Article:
Health experts believe that certain foods may worsen sinus infection symptoms, including sinus headaches. Some foods should be avoided because they might be allergens. They are:
- Fried foods
- White sugar
- White flour
- Caffeinated beverages
- Artificial sweeteners
- Dairy products
Also read this:
How to make your own Emergency Migraine Attack Survival Pack
Plan a Headache-Free Summer Vacation: Five Travel Tips
Heat in chili peppers can ease sinus problems, research shows
Sinusitis – Treatment for Acute Sinusitis
What Foods To Avoid Eating For Sinus Headaches- LIVESTRONG.COM
Sinus Headaches: Symptoms and Treatment
Free Digital Photos: Sinus Pain, Woman with allergy, Red chili, Chicken , Girl keeping warm
Wednesday, September 28th, 2011
Manage your migraines by changing your lifestyle. Here are 20 tips on eating healthy, reducing stress, and finding the right migraine management tactic. Change your life, one step at a time!
- Mind your blood sugar. Hypoglycemia, or low blood sugar, is a common migraine trigger. Avoid eating sugary foods, as that will cause your blood sugar to rise temporarily, before dipping back to abnormally low levels again. Opt instead for foods that have natural sugar and dietary fiber.
- Keep things fresh. Cook your meals using fresh fruits and vegetables over canned or freeze-dried. Frozen veggies, however, are okay- they have the same healthy nutrients as the broccoli and carrots on the fresh produce aisle.
- Avoid phony baloneys. Cut artificial sweeteners and food colorings out of your diet, or at least reduce your consumption of artificially flavored treats, such as diet soda, candy, and Cheetos. Often, foods containing synthetic ingredients cause allergic reactions or headaches.
- Don’t go trigger-happy. Avoid the temptation to indulge in foods that you know for a fact trigger migraine headaches; think about the aftereffects, instead. Invest in a good migraine cookbook.
- Take notes. Unsure about potential headache triggers? Invest in a migraine journal- studies show that keeping track of your eating habits, feelings, and environment in a headache diary is instrumental in diagnosing migraine triggers.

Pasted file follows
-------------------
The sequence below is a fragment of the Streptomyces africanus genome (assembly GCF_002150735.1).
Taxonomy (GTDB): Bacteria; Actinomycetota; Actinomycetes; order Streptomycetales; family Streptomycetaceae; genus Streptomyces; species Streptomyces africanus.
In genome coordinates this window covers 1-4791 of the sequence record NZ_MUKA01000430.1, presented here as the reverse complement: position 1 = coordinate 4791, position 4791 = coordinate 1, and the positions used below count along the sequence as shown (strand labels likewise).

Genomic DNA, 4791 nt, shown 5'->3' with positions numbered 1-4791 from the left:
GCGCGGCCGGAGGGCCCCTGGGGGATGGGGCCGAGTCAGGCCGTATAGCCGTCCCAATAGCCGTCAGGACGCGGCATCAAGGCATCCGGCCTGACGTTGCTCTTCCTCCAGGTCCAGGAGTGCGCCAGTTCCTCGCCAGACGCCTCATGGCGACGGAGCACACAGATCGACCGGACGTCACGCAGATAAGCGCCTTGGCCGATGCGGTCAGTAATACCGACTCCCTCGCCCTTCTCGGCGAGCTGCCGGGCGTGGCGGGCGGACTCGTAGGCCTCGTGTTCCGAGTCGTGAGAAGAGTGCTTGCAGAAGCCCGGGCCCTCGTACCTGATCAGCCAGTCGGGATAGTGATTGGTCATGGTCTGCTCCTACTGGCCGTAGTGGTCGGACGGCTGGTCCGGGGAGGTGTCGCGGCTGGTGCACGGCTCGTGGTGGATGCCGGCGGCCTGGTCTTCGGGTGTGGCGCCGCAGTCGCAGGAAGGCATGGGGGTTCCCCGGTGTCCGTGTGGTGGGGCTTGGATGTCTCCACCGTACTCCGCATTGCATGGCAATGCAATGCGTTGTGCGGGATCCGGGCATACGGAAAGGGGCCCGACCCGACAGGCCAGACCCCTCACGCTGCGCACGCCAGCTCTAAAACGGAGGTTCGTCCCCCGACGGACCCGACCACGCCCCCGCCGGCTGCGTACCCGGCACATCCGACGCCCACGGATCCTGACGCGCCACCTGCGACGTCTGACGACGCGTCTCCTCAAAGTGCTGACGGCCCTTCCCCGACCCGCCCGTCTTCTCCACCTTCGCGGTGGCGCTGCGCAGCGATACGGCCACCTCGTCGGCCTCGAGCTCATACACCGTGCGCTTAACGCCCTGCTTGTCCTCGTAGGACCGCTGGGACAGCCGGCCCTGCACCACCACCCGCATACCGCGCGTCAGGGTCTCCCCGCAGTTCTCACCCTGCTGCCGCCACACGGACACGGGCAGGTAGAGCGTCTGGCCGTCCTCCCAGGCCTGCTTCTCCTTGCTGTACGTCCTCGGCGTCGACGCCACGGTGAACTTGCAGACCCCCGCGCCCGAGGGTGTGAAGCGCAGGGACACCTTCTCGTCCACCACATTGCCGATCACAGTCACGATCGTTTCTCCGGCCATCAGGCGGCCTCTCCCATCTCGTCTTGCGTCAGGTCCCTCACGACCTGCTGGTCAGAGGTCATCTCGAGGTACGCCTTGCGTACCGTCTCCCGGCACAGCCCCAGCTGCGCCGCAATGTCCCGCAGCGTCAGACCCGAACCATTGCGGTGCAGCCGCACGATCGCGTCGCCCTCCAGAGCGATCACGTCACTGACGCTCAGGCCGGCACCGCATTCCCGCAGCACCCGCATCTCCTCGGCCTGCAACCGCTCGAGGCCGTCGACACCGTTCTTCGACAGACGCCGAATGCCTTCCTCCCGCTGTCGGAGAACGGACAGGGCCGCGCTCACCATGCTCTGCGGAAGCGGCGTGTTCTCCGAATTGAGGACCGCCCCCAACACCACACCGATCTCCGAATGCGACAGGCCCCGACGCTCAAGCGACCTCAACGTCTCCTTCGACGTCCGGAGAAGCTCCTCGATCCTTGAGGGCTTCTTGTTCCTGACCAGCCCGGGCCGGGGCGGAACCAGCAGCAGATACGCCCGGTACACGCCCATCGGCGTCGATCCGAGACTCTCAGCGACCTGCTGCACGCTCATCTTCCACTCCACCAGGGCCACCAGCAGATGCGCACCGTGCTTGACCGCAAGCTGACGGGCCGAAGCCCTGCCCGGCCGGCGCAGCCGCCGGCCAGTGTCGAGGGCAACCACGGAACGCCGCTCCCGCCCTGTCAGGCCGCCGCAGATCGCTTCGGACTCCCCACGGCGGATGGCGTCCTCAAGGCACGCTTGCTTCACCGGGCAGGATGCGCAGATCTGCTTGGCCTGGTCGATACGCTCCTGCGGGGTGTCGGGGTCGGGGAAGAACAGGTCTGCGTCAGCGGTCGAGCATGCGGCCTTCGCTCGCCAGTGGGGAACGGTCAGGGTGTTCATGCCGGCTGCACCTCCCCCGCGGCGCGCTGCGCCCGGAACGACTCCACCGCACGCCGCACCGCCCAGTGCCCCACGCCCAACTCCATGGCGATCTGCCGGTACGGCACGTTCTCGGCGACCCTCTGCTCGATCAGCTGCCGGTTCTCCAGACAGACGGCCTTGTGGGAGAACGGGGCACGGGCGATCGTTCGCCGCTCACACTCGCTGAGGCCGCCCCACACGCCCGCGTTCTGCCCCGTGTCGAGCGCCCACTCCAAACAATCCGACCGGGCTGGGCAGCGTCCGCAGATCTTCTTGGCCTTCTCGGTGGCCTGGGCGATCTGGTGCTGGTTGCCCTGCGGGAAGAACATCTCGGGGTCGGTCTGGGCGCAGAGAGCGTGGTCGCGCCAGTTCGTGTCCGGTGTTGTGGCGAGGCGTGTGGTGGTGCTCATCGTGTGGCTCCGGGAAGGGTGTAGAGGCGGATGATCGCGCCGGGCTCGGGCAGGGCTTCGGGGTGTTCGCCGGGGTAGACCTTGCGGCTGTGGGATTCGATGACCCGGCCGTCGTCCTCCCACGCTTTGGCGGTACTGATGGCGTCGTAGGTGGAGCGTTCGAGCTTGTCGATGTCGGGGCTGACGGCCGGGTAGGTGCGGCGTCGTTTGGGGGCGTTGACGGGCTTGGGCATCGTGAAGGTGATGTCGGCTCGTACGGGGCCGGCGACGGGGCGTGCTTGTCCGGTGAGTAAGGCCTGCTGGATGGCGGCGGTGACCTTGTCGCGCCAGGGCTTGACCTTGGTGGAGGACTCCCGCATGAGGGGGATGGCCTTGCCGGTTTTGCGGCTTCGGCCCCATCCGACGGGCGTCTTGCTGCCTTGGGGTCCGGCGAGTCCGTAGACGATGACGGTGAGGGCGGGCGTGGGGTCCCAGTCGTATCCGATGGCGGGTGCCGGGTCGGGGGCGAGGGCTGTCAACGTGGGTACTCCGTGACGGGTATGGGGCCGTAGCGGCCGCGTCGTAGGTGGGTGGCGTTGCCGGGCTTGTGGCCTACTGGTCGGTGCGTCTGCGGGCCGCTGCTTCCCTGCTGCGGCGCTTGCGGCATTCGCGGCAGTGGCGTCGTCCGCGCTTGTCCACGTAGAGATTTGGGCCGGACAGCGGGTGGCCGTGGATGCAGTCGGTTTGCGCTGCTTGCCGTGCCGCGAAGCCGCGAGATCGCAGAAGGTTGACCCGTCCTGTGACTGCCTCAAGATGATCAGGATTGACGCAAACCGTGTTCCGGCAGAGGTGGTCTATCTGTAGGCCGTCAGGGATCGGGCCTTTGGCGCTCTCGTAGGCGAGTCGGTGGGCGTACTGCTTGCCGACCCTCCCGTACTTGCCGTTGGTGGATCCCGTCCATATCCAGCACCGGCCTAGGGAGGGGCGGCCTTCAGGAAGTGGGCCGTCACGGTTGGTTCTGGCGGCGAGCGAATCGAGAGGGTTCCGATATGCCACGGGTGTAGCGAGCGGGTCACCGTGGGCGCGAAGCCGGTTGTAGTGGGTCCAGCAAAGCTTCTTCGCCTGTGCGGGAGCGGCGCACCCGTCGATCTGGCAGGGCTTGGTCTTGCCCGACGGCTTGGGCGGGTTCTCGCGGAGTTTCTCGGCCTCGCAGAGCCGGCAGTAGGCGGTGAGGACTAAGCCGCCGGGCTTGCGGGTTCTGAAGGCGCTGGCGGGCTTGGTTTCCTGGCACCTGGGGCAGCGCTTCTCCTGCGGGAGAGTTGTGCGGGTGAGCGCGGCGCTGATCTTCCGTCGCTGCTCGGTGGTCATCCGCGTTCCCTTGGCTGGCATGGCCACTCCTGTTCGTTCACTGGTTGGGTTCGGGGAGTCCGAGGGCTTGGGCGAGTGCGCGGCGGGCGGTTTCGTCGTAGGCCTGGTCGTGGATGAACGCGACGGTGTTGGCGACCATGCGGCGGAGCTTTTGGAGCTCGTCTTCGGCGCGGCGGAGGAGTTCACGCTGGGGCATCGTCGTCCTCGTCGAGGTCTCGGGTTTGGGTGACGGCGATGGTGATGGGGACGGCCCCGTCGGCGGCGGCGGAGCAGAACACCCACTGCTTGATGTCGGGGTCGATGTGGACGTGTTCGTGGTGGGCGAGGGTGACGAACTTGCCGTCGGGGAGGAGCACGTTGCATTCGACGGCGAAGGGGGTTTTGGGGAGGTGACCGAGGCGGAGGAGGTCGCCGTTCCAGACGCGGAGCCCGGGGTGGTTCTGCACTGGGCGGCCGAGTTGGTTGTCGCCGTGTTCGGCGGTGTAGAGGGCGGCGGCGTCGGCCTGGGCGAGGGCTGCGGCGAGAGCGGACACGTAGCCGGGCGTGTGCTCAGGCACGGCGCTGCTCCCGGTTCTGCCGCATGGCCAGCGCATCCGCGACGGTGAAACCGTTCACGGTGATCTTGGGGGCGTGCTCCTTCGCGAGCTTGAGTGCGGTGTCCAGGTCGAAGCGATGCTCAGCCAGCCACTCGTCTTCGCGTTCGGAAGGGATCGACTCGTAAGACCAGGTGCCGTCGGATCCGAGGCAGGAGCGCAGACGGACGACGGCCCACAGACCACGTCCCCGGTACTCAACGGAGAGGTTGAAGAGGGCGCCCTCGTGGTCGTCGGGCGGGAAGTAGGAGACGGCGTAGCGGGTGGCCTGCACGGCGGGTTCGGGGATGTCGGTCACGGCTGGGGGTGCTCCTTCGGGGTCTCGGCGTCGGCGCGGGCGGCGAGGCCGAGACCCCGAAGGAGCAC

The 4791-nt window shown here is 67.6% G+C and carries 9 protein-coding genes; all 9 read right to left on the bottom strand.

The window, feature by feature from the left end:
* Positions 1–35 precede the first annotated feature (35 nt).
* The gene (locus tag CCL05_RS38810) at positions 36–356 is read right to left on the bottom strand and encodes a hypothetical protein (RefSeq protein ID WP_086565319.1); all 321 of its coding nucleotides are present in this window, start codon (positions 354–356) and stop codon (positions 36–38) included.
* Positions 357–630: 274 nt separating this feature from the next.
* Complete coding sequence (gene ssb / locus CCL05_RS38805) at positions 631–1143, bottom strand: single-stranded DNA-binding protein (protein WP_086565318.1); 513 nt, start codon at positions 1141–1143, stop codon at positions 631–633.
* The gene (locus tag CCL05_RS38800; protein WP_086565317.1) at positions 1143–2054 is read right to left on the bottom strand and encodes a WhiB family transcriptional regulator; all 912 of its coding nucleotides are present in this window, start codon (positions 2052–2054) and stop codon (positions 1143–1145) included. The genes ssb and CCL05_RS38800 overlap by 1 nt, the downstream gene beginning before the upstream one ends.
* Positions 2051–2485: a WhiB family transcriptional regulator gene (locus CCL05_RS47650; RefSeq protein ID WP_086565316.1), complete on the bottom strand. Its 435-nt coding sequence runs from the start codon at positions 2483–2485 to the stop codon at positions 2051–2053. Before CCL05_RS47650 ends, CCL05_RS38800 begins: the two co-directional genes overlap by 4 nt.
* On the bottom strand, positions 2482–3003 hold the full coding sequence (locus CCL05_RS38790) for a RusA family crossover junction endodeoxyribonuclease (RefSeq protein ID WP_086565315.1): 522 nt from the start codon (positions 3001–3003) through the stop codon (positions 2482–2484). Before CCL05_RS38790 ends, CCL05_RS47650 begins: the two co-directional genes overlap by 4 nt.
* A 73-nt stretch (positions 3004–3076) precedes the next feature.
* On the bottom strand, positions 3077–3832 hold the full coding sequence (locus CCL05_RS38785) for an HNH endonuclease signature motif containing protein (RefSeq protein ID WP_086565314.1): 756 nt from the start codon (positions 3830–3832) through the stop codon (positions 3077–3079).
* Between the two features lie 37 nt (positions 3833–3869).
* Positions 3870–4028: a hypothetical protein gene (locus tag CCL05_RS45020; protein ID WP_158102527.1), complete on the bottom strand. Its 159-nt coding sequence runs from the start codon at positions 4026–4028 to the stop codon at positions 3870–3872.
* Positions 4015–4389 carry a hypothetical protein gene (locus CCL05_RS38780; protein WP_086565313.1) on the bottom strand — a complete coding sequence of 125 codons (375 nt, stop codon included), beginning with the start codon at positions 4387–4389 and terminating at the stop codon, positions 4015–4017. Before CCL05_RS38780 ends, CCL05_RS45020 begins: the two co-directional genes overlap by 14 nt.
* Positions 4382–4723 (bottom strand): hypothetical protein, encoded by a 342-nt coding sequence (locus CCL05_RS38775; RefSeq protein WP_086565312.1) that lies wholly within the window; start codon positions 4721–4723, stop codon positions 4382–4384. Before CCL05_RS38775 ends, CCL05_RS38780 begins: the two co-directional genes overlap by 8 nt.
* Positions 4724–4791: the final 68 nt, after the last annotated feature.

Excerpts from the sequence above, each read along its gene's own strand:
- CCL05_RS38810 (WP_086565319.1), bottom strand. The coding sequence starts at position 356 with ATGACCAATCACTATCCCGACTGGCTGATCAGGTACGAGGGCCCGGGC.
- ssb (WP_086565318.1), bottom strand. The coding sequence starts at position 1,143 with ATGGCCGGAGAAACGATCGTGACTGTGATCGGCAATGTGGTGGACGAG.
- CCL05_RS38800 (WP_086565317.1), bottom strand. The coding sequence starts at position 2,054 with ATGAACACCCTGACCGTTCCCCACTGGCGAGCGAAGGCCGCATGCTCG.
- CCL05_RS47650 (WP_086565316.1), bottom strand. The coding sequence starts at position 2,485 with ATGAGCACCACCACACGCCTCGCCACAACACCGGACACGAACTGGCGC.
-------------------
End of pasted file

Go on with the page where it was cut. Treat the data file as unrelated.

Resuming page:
- Take your meds. Stay on top of your migraine medications, and renew your prescriptions on time- all the better to avoid an unnecessary trip to ER.
- Think fast. Feel a headache coming on, but you’re not sure? Don’t wait for a full-blown migraine attack to ruin your day. If you get a migraine aura, respond accordingly.
- Think ahead. Whether you’re going on a 3-day vacation or just a long drive to the city, be prepared for the possibility of a migraine; carry a migraineur’s first-aid kit, map out nearest pharmacies and ERs, and make your backup plan before going out the door.
- Eat frequently. Let’s face it- migraines are not flexible. Any fluctuations in your eating habits will likely result in crippling head pain. Eat small healthy meals throughout the day, and don’t let more than three hours lapse between snacks.
- Sleep tight. Changes in your sleeping habits are also common migraine attack triggers. Migraine sufferers who take naps in the middle of the day or sleep in on their day off usually wake up with a head pounding “weekend headache.” Adhere to a strict sleep schedule by waking up at the same time each morning, and going to sleep at the same time at night. Don’t take a catnap, and don’t change your sleeping hours when on vacation.
- Lose a couple. Try to keep your weight down to a healthy level through diet and exercise. Studies show a correlation between obesity and migraine.
- Keep fit. Exercise improves the mood, regulates your cardiovascular system, keeps blood flowing smoothly, prevents chronic illness, and fights depression. Some excellent activities for migraine sufferers and other patients of chronic pain are yoga, tai chi, spinning, and light aerobics.
- Gain a new perspective. Keeping your hopes up, thinking positive, and not taking life too seriously are all traits that are common among people who eventually overcome their chronic illness symptoms.